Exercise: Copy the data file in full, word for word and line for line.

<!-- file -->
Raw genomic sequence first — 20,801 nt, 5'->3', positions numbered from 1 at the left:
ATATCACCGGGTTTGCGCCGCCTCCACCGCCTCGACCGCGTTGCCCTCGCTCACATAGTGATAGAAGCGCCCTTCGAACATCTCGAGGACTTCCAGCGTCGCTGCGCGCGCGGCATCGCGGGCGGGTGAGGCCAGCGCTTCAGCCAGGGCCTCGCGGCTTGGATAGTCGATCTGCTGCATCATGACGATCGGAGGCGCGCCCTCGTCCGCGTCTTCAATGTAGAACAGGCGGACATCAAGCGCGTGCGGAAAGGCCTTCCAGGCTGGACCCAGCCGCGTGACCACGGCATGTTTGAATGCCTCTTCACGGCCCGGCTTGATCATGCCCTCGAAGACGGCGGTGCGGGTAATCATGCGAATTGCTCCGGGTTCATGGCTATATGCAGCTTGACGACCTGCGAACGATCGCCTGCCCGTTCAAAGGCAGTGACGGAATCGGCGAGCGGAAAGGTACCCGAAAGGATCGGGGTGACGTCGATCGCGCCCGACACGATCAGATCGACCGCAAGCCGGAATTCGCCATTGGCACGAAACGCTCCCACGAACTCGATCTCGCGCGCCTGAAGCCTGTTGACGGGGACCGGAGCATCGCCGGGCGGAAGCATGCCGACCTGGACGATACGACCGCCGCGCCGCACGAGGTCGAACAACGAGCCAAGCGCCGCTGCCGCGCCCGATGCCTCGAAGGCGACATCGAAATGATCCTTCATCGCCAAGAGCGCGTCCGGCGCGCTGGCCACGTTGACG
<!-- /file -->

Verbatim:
Raw genomic sequence first — 20,801 nt, 5'->3', positions numbered from 1 at the left:
ATATCACCGGGTTTGCGCCGCCTCCACCGCCTCGACCGCGTTGCCCTCGCTCACATAGTGATAGAAGCGCCCTTCGAACATCTCGAGGACTTCCAGCGTCGCTGCGCGCGCGGCATCGCGGGCGGGTGAGGCCAGCGCTTCAGCCAGGGCCTCGCGGCTTGGATAGTCGATCTGCTGCATCATGACGATCGGAGGCGCGCCCTCGTCCGCGTCTTCAATGTAGAACAGGCGGACATCAAGCGCGTGCGGAAAGGCCTTCCAGGCTGGACCCAGCCGCGTGACCACGGCATGTTTGAATGCCTCTTCACGGCCCGGCTTGATCATGCCCTCGAAGACGGCGGTGCGGGTAATCATGCGAATTGCTCCGGGTTCATGGCTATATGCAGCTTGACGACCTGCGAACGATCGCCTGCCCGTTCAAAGGCAGTGACGGAATCGGCGAGCGGAAAGGTACCCGAAAGGATCGGGGTGACGTCGATCGCGCCCGACACGATCAGATCGACCGCAAGCCGGAATTCGCCATTGGCACGAAACGCTCCCACGAACTCGATCTCGCGCGCCTGAAGCCTGTTGACGGGGACCGGAGCATCGCCGGGCGGAAGCATGCCGACCTGGACGATACGACCGCCGCGCCGCACGAGGTCGAACAACGAGCCAAGCGCCGCTGCCGCGCCCGATGCCTCGAAGGCGACATCGAAATGATCCTTCATCGCCAAGAGCGCGTCCGGCGCGCTGGCCACGTTGACG